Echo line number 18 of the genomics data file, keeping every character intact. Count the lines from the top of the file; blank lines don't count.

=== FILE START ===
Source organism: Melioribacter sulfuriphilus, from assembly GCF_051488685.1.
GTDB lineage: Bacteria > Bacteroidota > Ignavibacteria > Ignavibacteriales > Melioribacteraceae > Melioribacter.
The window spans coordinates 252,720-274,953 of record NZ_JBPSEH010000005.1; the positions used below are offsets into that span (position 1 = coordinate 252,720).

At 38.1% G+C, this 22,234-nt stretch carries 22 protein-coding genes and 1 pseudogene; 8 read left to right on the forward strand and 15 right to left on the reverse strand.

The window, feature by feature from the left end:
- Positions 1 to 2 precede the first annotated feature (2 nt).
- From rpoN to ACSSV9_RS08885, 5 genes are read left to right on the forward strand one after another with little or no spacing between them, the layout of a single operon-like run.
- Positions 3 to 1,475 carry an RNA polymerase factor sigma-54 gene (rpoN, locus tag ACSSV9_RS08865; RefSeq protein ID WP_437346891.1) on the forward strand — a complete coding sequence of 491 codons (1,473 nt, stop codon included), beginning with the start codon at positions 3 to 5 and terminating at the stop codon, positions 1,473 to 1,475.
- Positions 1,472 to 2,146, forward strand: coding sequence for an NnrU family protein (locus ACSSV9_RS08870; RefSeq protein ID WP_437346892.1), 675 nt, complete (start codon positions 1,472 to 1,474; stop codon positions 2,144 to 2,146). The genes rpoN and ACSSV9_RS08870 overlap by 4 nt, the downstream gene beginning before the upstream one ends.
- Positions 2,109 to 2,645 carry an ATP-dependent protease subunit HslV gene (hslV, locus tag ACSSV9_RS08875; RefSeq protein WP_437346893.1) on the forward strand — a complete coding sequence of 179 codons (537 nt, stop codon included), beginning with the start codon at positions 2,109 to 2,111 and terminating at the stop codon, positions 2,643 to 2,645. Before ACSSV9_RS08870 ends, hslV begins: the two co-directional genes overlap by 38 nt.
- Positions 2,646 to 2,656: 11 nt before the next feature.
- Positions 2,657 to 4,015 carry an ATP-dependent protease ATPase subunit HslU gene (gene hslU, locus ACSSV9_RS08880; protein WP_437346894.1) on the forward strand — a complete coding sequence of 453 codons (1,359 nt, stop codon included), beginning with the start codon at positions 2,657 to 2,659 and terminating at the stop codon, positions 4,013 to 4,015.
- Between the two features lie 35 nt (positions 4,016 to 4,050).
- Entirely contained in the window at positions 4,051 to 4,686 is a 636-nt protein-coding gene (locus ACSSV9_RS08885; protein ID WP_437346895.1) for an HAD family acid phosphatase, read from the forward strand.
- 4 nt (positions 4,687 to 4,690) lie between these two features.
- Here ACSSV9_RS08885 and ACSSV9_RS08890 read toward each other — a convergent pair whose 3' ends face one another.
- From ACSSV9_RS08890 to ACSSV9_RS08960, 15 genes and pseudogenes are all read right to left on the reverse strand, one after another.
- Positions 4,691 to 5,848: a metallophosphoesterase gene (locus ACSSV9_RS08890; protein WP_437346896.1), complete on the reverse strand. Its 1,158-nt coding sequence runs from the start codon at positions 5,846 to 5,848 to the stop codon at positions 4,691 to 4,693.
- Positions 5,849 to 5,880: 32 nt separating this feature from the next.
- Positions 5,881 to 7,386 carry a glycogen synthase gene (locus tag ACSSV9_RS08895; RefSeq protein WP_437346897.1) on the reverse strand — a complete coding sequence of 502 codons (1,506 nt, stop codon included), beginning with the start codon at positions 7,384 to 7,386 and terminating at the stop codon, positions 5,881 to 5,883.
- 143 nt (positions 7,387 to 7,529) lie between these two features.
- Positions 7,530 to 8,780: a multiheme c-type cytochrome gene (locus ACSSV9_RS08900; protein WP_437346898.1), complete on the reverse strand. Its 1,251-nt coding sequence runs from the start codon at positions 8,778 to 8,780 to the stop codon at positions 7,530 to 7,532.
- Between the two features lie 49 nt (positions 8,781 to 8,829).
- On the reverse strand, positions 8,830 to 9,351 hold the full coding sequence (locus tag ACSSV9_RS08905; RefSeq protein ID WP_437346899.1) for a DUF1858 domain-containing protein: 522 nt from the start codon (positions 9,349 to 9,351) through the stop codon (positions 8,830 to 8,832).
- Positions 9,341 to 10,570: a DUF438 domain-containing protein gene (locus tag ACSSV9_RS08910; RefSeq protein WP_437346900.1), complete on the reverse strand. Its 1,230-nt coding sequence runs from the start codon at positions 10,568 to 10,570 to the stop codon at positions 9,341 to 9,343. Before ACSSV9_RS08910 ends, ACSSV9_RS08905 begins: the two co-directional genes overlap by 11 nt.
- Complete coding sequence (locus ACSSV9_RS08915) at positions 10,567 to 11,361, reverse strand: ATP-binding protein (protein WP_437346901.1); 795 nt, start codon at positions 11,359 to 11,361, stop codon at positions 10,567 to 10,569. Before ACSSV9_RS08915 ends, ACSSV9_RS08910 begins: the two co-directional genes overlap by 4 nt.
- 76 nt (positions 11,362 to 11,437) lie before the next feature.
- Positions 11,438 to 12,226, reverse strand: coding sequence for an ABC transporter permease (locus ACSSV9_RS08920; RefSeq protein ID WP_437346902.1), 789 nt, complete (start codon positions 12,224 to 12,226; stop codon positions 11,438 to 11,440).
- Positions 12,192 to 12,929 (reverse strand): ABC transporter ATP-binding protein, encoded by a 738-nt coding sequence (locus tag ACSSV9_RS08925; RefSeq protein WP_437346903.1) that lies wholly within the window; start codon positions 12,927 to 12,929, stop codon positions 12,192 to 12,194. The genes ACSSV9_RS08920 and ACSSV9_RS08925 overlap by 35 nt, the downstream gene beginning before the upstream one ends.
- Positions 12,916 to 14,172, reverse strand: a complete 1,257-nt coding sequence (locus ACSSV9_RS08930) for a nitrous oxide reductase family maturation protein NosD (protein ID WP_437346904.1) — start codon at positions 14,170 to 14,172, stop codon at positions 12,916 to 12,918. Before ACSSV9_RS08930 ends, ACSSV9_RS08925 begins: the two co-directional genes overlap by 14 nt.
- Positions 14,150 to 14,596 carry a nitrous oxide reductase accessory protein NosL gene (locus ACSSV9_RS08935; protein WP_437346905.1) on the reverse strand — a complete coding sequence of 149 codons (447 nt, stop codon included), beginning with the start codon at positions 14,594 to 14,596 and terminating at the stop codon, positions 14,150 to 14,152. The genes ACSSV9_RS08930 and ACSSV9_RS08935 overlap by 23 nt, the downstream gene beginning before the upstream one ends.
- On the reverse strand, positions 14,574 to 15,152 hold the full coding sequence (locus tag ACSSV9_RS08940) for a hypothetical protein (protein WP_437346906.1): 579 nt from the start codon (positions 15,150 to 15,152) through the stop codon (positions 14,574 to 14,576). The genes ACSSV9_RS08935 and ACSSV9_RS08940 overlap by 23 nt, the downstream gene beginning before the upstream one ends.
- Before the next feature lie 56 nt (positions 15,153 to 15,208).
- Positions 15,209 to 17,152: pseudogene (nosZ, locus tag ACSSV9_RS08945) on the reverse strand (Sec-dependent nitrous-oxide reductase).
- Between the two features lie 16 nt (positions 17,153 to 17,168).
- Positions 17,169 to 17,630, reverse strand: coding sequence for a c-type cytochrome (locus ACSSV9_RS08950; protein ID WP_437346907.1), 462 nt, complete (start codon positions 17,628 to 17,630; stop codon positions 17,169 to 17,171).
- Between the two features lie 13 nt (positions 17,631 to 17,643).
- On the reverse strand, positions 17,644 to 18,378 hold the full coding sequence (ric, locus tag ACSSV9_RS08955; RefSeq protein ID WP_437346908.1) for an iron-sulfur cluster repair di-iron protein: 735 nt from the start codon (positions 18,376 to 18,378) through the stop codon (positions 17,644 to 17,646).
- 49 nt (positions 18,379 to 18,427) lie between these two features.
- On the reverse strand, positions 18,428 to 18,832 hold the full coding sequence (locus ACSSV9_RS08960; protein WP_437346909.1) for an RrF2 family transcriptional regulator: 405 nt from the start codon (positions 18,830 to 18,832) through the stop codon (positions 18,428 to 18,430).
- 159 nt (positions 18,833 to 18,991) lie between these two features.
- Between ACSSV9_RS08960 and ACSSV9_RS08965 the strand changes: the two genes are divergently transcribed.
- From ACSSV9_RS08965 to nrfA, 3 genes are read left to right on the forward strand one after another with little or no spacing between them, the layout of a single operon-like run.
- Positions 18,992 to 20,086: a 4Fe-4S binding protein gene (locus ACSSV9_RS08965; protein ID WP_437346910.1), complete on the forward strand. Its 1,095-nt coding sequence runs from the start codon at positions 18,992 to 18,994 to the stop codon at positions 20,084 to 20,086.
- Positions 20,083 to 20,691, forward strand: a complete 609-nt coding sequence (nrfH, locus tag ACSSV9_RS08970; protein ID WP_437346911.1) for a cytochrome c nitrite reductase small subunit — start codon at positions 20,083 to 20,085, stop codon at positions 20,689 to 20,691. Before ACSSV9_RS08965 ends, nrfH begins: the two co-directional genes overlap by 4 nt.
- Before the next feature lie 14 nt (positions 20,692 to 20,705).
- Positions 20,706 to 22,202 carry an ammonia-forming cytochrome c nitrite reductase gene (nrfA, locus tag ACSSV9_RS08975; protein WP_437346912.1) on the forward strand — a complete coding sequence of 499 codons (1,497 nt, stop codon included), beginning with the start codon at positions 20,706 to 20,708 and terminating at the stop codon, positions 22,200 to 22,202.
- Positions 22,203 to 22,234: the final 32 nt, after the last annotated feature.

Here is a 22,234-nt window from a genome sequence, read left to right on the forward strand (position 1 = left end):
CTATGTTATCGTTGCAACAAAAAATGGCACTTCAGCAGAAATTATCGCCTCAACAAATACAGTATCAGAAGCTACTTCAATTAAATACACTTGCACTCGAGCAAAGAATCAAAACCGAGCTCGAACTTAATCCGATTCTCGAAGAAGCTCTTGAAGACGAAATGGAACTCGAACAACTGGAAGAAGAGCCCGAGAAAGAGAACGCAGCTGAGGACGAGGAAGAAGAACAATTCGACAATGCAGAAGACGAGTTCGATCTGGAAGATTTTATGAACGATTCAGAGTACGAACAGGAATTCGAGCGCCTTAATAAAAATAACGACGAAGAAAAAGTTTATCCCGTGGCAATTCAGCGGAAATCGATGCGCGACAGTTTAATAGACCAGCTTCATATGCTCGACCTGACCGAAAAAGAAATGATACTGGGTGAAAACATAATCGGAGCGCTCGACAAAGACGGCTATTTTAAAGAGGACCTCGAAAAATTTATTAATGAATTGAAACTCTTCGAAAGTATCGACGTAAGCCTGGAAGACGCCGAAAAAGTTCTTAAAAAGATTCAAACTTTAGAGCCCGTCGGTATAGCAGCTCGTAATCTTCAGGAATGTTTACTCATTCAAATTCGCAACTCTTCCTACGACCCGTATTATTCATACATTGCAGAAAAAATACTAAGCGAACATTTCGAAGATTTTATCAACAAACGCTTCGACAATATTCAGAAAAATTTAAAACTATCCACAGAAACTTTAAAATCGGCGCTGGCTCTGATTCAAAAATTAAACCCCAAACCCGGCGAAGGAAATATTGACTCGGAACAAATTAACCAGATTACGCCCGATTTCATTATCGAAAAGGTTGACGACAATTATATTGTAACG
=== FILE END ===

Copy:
- Positions 4,691 to 5,848: a metallophosphoesterase gene (locus ACSSV9_RS08890; protein WP_437346896.1), complete on the reverse strand. Its 1,158-nt coding sequence runs from the start codon at positions 5,846 to 5,848 to the stop codon at positions 4,691 to 4,693.